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Whose fundamental rights am I violating because I wear a headscarf? Sr. Adv. Devadatt Kamat In Hijab Case Hearings

The Supreme Court informed the petitioners in the case contesting the hijab prohibition in Karnataka government educational institutions on Thursday that any parallels to the turbans worn by Sikhs would be incorrect. The Supreme Court has recognized turbans worn by Sikhs as one of the five essential components of Sikhism, according to a bench presided over by Justice Hemant Gupta. “We are suggesting comparison with Sikh may not be proper,” Justice Gupta said. “There are requirements on turbans. Five-judge bench of this court declared that wearing turban and kirpan is vital for Sikhs. 5Ks of Sikh has been held to be mandatory.”

For one of the petitioners, attorney Nizam Pasha said that Muslim women’s hijabs serve the same purpose. He explained, “Just like the 5 Ks for Sikhs are the 5 pillars of Islam and that is exactly the position for us. It has been deeply ingrained in Indian culture, Justice Gupta urged, therefore do not compare it to Sikhism. Pasha said, “Similarly, Islam has been practised there for 1400 years, and the hijab is also present.” Relevantly, Pasha added that the ruling by the Karnataka High Court maintaining the hijab ban was almost blasphemous. He said that the High Court had noted that because Quranic laws stretch back more than 1500 years, they are irrelevant today.

He declared, “High Court ruling that passage of the Quran is no longer relevant borders on blasphemy.” On September 12, Senior Counsel Salman Khurshid will present his case at the hearing.

In support of the petitioners, senior advocate Devadatt Kamat stated that only if an outfit disturbs public order can it be prohibited. Senior Advocate K. Parasaran wears a religious emblem, but does it disrupt public order?, he said. “It needs to be seen that my apparel does not fall foul of public order even if it is not a basic religious practise,” he added. But Justice Gupta steadfastly refused to accept it. The other day Dr. Dhavan referenced pagdi, however in Rajasthan people wear pagdi as a matter of routine. In Gujarat also there is pagdi which is matter of routine, am I correct Mr. Mehta (SG), the judge added. “You cannot compare lawyers coming in court since there is a uniform,” the judge remarked.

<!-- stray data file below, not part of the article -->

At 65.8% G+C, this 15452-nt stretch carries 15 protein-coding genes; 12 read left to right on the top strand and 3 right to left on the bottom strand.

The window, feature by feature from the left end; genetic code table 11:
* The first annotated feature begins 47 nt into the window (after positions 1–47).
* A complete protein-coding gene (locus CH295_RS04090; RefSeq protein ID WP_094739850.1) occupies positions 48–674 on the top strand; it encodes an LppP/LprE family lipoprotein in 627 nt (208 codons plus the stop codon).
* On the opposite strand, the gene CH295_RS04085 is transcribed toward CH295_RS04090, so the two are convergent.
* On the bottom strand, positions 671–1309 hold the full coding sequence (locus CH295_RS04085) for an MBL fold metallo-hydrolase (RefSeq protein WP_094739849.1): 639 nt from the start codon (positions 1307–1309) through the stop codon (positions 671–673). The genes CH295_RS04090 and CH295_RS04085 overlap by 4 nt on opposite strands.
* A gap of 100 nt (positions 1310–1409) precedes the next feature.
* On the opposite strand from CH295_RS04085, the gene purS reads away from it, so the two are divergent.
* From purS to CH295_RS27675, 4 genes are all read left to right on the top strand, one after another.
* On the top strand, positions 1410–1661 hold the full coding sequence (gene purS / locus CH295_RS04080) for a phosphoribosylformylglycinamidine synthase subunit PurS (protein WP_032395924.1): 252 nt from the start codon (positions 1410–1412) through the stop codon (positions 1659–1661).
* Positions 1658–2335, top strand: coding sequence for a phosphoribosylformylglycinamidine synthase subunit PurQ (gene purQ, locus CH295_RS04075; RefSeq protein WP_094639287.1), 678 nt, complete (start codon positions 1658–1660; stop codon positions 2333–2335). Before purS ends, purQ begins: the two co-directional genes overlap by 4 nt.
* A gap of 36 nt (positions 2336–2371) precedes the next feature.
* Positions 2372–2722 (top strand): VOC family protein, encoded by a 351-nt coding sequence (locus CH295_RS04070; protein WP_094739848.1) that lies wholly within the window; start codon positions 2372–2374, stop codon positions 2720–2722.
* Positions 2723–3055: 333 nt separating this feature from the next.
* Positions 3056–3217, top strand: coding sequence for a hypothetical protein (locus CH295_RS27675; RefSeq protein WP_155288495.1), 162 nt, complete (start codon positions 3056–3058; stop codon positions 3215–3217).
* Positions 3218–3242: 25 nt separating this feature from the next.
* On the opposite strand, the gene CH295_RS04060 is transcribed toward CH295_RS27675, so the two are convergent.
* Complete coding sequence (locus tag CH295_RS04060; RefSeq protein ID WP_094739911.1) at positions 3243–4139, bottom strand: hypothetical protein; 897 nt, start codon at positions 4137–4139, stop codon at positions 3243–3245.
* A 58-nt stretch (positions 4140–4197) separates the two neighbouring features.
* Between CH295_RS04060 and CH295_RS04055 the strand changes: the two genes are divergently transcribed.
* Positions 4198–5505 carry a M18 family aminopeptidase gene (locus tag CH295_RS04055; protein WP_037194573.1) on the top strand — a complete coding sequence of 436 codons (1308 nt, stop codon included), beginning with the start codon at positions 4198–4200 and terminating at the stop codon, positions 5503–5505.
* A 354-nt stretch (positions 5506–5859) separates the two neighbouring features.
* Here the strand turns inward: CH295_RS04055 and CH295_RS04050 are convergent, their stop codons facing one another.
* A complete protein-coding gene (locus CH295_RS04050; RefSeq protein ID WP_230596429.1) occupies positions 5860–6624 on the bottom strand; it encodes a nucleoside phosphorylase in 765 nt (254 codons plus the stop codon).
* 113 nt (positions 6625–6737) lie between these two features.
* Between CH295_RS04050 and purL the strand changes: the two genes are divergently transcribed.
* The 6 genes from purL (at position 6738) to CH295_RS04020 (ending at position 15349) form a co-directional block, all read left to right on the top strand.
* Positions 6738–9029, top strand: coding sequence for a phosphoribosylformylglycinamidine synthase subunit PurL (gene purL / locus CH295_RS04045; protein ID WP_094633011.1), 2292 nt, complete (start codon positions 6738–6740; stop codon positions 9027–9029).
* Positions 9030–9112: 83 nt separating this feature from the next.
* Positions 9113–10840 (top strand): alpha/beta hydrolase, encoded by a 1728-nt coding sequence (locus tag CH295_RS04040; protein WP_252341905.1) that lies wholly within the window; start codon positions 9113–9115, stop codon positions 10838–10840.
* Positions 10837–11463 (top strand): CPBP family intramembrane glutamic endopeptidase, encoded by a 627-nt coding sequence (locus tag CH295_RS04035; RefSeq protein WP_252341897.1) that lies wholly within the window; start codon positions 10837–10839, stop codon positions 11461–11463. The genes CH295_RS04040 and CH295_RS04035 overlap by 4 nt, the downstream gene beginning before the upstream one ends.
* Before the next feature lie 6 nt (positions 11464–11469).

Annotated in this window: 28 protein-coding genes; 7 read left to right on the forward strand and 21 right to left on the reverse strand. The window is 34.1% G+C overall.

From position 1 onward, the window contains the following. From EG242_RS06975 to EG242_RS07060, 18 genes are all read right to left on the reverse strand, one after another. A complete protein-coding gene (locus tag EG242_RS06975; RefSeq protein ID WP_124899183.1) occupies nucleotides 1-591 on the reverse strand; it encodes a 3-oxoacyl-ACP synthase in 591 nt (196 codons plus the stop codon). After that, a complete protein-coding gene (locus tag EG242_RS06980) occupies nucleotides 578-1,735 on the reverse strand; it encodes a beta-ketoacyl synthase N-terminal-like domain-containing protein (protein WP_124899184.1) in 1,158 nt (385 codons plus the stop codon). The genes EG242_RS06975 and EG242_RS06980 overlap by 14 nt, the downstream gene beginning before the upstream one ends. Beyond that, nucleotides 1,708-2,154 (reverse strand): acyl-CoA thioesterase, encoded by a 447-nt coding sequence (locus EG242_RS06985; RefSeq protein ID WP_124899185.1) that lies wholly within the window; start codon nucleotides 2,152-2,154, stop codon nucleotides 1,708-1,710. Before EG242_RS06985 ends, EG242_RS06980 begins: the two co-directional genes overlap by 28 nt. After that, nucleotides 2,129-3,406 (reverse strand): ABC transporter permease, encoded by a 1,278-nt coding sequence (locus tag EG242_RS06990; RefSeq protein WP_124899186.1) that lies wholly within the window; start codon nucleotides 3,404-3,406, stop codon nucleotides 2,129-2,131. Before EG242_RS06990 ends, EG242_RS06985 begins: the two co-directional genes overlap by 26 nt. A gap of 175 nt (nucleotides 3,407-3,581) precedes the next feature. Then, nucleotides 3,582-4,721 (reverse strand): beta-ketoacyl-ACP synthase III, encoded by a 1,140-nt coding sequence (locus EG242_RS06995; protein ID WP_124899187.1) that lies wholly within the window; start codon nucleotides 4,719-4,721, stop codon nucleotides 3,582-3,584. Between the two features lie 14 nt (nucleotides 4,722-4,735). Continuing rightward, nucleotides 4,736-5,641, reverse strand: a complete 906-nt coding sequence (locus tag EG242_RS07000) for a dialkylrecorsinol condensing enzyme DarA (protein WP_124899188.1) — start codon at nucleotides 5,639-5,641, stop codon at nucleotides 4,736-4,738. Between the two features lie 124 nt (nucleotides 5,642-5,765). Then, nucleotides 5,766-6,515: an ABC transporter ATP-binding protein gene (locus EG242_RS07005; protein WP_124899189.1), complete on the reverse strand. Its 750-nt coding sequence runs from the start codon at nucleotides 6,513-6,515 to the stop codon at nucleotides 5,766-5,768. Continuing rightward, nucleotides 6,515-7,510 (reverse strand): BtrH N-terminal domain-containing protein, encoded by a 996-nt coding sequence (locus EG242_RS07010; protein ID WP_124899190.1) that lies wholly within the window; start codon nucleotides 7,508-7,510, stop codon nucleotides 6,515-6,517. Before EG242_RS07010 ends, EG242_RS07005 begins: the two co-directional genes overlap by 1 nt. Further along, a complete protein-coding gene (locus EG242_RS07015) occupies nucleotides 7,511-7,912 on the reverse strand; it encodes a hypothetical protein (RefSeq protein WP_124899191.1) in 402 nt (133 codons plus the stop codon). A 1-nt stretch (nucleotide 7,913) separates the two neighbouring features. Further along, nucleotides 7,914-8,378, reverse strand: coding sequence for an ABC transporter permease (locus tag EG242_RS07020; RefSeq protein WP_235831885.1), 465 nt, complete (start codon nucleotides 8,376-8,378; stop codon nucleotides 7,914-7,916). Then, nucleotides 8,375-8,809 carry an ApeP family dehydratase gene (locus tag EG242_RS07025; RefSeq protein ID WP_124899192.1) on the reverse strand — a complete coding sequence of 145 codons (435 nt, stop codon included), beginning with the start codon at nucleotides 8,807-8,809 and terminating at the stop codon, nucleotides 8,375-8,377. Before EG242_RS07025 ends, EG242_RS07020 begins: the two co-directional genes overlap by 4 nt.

The same is true for wearing a hijab, according to Kamat, and a violation of public order is the test. “It cannot disrupt public order,” he said.

“You are not offending anyone by wearing a hijab in public. But if you wear that in school then what type of public order are we talking about,” Justice Gupta replied. According to Kamat, maintaining public order is the responsibility of the State, and a constitutional system forbids the use of a “Hitler’s veto.”

“Public order here is duty of the school. If there is a disturbance when I’m wearing a headgear on the road, the police may arrive and force me to take it off because it disrupts the peace. Is Hitler’s veto legal under a constitutional system? There are cases where it has been proven impossible to do so. This is US case which was followed in India by a 2001 verdict,” Kamat contended.

He argued that the State cannot act on the pretext that the public order will be broken. Kamat emphasised that “it is your (the State’s) responsibility to create an environment where I can exercise my right in accordance with Article 25 of the Indian Constitution.” Kamat also gave a justification for his submissions regarding the issue of public order.

Pasha emphasised that the Prophet was referenced in a scripture as saying, “Let there be no compulsion in religion,” and that the High Court had relied on that verse. That was the intention behind “let there be no compulsion,” Pasha argued. “This is a ridiculous misinterpretation of the verse. It is about conversion. Conversion cannot be forced and no one can be converted to Islam if they don’t want to.

Due to misunderstanding of the commentary, the High Court arrives to the conclusion that Hijab is just advised and not necessary in nature, Pasha added. Pasha said that some of the High Court’s opinions are blasphemous.

“The commentator discusses the period of Jahaliyyah, which saw molestations occur and was characterised by a high prevalence of hypocrites. However, the High Court argues that since this is roughly that time, it has no relevance right now. According to the Quran’s last verse, God had finished Islam as a religion for all future times. High Court holding that chapter of Quran is not relevant now anymore borders on blasphemy,” Pasha protested

Ahir Mitra
Ahir Mitra


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